Congress Votes to Reauthorize Administrative Conference of the United States

The House voted July 14 to reauthorize the Administrative Conference of the United States (ACUS) by accepting an earlier Senate-passed bill. The bill now moves to the White House, where President Bush is expected to sign the legislation. ACUS was a small government agency, abolished in 1995, that advised Congress on reforms to administrative and regulatory processes and saved the government millions of dollars over its life.

ACUS was created in 1968 as an independent agency with a small staff assisted by outside experts in administrative law, government processes, judicial review and enforcement, and agency regulatory processes. The conference had a reputation for producing high-quality, independent, nonpartisan analysis and is credited with issuing more than 200 recommendations, many of which were implemented, as well as a variety of reports and studies on how to improve government.

ACUS was dismantled in 1995 as part of the new Republican agenda to reduce the size of government. At the time, the ACUS staff numbered approximately 20, and its budget was about $1.8 million, according to a July 16 article in BNA (subscription). Although estimates of the savings achieved from implementing ACUS recommendations are not well documented, at the time the agency was abolished, there were estimates that some recommendations saved millions of dollars from just a few program improvements.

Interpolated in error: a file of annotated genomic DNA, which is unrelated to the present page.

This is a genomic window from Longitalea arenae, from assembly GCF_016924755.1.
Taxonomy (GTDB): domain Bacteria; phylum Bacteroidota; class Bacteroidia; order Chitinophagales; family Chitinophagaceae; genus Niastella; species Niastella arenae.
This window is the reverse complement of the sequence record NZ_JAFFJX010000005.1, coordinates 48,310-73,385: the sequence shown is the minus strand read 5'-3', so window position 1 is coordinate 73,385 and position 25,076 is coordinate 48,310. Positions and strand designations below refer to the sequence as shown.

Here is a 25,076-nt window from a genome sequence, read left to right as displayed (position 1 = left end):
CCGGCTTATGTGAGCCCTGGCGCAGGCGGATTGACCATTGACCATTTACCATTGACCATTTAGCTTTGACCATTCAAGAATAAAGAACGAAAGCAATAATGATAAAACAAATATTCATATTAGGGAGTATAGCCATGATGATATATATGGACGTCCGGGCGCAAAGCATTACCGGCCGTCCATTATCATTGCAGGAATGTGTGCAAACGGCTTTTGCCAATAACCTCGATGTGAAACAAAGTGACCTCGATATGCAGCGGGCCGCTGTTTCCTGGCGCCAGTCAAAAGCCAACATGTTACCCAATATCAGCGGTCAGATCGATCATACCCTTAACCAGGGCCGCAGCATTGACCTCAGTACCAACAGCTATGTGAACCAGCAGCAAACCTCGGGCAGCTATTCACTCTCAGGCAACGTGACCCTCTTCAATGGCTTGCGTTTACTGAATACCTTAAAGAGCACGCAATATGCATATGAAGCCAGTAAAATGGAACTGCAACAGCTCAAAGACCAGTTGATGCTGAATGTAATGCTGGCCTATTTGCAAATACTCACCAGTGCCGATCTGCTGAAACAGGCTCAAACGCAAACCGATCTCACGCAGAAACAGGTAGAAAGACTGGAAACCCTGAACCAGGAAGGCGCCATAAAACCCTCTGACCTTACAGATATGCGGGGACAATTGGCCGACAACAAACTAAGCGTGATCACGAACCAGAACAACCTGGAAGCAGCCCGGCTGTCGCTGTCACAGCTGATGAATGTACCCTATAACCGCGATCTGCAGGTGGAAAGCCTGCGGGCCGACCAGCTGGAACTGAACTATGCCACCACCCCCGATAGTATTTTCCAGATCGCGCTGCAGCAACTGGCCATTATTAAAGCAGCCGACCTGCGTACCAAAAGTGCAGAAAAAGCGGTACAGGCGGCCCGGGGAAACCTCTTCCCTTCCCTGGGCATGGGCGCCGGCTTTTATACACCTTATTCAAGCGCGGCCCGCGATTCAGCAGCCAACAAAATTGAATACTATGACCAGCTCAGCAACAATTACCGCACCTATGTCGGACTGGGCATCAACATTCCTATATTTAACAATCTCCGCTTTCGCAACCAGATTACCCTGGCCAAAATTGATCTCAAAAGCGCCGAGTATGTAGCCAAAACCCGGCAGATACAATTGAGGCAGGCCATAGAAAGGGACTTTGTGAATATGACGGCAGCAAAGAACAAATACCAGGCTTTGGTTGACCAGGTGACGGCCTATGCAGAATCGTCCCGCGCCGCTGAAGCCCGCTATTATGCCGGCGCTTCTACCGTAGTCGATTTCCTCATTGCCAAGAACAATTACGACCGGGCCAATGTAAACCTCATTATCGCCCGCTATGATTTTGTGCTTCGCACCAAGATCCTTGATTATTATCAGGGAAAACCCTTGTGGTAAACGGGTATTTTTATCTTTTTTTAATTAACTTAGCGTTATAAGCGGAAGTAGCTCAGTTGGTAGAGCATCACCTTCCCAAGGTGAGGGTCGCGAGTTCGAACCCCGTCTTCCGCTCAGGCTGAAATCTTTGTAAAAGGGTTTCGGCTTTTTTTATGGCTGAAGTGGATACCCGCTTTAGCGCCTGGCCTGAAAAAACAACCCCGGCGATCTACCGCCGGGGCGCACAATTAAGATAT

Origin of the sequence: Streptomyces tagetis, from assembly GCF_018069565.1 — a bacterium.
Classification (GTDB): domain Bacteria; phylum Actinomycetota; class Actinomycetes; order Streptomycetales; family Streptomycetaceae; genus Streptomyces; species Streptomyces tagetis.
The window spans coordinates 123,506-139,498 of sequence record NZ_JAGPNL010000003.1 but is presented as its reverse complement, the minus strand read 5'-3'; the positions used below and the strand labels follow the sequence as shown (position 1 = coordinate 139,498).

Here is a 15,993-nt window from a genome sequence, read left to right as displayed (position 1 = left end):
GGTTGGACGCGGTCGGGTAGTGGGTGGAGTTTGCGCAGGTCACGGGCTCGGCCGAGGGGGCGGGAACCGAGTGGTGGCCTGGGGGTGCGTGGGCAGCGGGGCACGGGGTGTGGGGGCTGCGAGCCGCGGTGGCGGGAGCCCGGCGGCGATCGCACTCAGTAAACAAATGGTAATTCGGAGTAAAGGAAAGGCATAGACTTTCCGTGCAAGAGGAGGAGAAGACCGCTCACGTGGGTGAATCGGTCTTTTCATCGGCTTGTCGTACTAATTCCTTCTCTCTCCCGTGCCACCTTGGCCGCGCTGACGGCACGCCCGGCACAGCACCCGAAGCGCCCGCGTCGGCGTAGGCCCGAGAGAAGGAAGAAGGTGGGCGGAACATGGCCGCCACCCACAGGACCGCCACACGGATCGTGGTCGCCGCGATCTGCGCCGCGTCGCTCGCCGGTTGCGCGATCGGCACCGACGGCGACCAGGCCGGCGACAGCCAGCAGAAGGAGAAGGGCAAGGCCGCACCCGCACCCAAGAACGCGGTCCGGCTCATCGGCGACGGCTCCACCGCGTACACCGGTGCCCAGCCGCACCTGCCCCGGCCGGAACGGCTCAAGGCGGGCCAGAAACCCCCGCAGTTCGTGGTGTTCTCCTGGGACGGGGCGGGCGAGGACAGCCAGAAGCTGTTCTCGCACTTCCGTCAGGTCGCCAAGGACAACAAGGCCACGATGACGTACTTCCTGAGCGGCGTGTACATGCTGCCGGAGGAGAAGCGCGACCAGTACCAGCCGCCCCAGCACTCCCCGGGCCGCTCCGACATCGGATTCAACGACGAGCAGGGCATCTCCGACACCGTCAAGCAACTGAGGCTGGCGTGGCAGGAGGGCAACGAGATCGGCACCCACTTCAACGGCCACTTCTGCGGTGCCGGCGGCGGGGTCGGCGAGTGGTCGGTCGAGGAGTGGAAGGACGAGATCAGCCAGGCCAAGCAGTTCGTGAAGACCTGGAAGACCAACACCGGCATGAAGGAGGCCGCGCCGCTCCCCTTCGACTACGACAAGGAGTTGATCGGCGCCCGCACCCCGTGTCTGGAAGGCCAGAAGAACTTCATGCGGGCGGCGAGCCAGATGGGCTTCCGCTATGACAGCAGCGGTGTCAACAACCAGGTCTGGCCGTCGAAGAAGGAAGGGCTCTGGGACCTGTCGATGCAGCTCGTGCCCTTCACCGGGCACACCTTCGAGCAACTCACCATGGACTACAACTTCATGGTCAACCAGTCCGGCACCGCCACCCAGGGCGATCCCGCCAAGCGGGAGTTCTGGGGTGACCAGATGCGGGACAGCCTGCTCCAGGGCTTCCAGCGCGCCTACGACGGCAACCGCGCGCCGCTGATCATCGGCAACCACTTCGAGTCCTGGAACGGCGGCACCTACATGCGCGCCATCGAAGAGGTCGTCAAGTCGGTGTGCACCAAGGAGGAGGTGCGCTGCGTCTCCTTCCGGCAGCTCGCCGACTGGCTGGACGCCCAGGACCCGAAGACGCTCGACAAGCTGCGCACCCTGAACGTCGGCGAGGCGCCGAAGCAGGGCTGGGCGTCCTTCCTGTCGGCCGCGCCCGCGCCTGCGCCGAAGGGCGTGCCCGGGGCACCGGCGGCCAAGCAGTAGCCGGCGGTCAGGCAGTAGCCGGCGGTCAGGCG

Congress initially reauthorized ACUS in 2004 but failed to appropriate any funding for the conference to reorganize and begin work. That authorization expired in September 2007. The current reauthorization effort began in 2007, when Rep. Chris Cannon (R-UT) introduced H.R. 3564. The bill passed the House on Oct. 22, 2007, but the Senate did not take any action on the bill until June of 2008.

According to the BNA article, the bill "also enjoyed bipartisan support in the Senate where it was pushed by Sen. Patrick Leahy (D-VT), chairman of the Senate Judiciary Committee, and Sen. Arlen Specter (R-PA), the Judiciary Committee's ranking member." Sen. Tom Coburn (R-OK) introduced an amendment to the House bill that extended authorization of appropriations for FY 2009 through FY 2011. The amendment was accepted by the Senate on June 27 and sent back to the House, which gave its approval a few weeks later.

The bill that is headed to the White House authorizes appropriations of $3.2 million each year. BNA reports that Cannon and Rep. Linda Sanchez (D-CA), one of the co-sponsors of the bill, are trying to secure appropriations in this Congress. Cannon was the chair of the Commercial and Administrative Law Subcommittee of the House Committee on the Judiciary in the 109th Congress; Sanchez is the current chair.

However, current disagreements in Congress between the political parties and between Congress and the White House put the ACUS appropriations at risk, even with widespread bipartisan support for the agency. Few appropriations bills are expected to be passed in the House and the Senate. The result of the appropriations process this election year is likely to be a continuing resolution to keep government operating until a new president takes office. An alternative might be to extend the continuing resolution for the entire fiscal year, giving the new president and a new Congress room to begin the next budget year's fiscal cycle. Although any continuing resolution could contain the necessary appropriations language to fund ACUS, especially given its broad support, Congress may seek to fund only ongoing government activities.

The recommendations developed by ACUS during the years it operated are available online at Florida State University's College of Law ABA Administrative Procedure Database.

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